French Government Bond Yield for 10 Year notes declined 3 basis points during August. From 1990 – 2012 the yield went from 10.7 per cent to a record low of 2.1 per cent in August 2012. Thus making it historically cheap for the French government to borrow: hence, the huge outbreak of publically funded works going on all over Paris.
It may be a case of Grabbit and Run, since the future looks less rosy, but, thanks to this cheap borrowing, the French government is digging up the roads, extending the tramway and the Metro, funding archeological digs in the Tuileries, repairing the external facades of the Louvre and rebuilding the ancient Palais de Tuileries. How much are they borrowing? I’d love to know the truth. Meanwhile, a long planned 120m€ restructuring of the Les Halles park and shopping centre in the very hub of central Paris is underway and this is why roof started falling down.
This roof in question is that of the Olympic size swimming pool I have used since the Ritz closed its doors (for a two year refurbishment). It’s a short trip away from my apartment on Daisy Belle 2. Alas, about one month ago I turned up for my swim and discovered it was closed indefinitely. It seems a large chunk of the concrete roof fell into the pool and everyone ran out screaming. Fortunately no one was hurt but it has not reopened and may not for months. The digging of huge holes for the rebuilding of Les Halles is the cause.
Who cares? This could be the biggest reconstruction period for Paris since Baron Haussmann swept away the rat ridden slums in the mid 19th Century. While the private sector starves; shops close or offer huge reductions, factories are shut down and mergers and acquisitions are stalled the government is spending like a drunken sailor. And the lenders may prefer lending a lot of funds at low interest when they know they’ll get it back on a programme of low inflation in a government dominated economy.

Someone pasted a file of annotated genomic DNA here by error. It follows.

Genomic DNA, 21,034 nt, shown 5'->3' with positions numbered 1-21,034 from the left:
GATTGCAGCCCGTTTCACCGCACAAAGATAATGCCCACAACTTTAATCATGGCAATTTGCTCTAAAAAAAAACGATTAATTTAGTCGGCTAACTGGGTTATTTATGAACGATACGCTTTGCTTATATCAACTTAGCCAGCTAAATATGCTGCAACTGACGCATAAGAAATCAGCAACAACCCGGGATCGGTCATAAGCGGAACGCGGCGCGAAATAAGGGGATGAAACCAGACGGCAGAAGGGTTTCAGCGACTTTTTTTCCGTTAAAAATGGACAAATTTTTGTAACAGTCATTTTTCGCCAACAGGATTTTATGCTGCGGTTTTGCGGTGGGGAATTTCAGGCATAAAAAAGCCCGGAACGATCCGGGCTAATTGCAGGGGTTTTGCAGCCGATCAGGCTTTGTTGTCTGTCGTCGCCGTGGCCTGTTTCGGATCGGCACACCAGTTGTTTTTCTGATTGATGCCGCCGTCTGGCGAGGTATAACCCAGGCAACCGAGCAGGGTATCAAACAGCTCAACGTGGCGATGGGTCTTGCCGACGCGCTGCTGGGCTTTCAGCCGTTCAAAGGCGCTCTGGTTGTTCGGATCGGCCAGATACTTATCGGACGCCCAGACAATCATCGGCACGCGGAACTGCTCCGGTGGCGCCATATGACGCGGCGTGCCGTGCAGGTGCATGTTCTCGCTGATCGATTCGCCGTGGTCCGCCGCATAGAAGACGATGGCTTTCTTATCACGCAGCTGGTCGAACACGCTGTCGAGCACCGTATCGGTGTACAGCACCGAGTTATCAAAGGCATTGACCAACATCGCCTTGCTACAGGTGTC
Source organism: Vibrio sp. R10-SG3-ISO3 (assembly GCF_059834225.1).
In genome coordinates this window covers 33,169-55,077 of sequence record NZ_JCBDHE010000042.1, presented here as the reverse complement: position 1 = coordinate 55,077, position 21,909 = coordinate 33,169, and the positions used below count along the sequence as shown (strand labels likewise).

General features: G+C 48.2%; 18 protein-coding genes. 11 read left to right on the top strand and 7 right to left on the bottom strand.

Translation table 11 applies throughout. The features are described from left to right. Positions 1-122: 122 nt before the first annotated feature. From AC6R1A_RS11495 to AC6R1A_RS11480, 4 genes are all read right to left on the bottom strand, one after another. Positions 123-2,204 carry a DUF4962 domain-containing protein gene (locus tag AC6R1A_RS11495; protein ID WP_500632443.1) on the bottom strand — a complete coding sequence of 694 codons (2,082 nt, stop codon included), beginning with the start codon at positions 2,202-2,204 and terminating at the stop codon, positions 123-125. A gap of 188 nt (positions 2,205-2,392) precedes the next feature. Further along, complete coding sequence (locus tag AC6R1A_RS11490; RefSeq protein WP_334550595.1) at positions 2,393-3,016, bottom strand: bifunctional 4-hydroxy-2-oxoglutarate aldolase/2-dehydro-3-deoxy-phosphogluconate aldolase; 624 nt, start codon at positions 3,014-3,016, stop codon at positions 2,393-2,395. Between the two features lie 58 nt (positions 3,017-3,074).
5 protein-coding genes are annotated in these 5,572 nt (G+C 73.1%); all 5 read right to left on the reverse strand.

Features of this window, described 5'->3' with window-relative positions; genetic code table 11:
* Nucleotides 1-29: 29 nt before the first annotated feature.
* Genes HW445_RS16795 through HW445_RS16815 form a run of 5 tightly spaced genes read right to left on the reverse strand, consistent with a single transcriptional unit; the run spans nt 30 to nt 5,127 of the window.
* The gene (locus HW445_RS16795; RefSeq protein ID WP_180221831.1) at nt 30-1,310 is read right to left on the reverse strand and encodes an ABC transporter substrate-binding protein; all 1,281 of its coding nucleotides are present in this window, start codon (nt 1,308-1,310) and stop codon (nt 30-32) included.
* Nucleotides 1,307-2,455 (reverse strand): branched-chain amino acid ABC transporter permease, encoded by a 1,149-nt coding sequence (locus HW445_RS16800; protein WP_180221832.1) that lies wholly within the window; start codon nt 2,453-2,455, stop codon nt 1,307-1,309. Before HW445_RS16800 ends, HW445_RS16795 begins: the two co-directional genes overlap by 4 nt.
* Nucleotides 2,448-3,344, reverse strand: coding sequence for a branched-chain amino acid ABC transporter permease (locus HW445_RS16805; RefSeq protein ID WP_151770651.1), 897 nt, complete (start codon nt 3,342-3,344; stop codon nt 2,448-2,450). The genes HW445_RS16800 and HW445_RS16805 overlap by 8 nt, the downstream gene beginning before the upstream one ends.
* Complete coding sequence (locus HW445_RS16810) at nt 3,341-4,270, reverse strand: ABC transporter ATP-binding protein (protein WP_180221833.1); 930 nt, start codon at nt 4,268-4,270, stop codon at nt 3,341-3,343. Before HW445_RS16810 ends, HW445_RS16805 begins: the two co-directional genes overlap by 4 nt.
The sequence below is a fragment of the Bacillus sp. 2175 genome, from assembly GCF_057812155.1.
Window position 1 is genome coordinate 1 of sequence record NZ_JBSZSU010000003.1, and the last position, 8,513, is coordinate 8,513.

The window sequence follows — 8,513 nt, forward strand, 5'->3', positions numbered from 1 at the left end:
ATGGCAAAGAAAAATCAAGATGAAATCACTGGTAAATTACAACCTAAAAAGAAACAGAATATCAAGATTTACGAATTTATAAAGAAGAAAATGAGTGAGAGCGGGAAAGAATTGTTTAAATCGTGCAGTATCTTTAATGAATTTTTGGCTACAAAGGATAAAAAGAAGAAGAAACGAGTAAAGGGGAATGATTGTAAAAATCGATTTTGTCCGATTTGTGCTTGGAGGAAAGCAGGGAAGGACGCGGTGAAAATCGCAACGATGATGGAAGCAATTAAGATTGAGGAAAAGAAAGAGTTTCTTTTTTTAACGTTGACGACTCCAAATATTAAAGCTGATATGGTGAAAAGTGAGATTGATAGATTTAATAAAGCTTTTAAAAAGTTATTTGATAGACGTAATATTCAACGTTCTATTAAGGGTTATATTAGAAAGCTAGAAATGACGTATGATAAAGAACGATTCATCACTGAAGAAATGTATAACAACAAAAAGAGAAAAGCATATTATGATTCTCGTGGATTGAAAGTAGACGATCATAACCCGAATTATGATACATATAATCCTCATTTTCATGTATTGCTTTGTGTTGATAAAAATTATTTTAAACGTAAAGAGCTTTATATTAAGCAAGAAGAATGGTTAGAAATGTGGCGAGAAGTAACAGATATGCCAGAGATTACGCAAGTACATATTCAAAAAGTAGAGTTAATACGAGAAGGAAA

Forget the private sector, it’s not wanted on voyage. Nor is it even bankable compared to the Government of France.
So where am I swimming now?
In the Seine. Well not quite. I’m using a floating pool that filters river water, treats it with Ozone and minimal chlorine. A masterpiece of French technology, it works most of the time. And I get there, not on Daisy Belle 2, alas, but on the extremely efficient Line 14. It takes 6 minutes transit time between Avenue de l’Opera and Bercy. Another masterpiece of French engineering, it’s driverless so there are no strikes to interfere with traveling.
No private sector, no workers? Sounds like Paradise. As to who gets the profit from the higher taxes? Foreign buyers of French bonds.  Bi Bi Bernard Arnault. Sorry, I mean Sir Bernard Arnault. La France doesn’t need you, your money or your jobs. She’s borrowing in a market place that is frankly desperate to find a good bet, even if the rates are bargain basement low.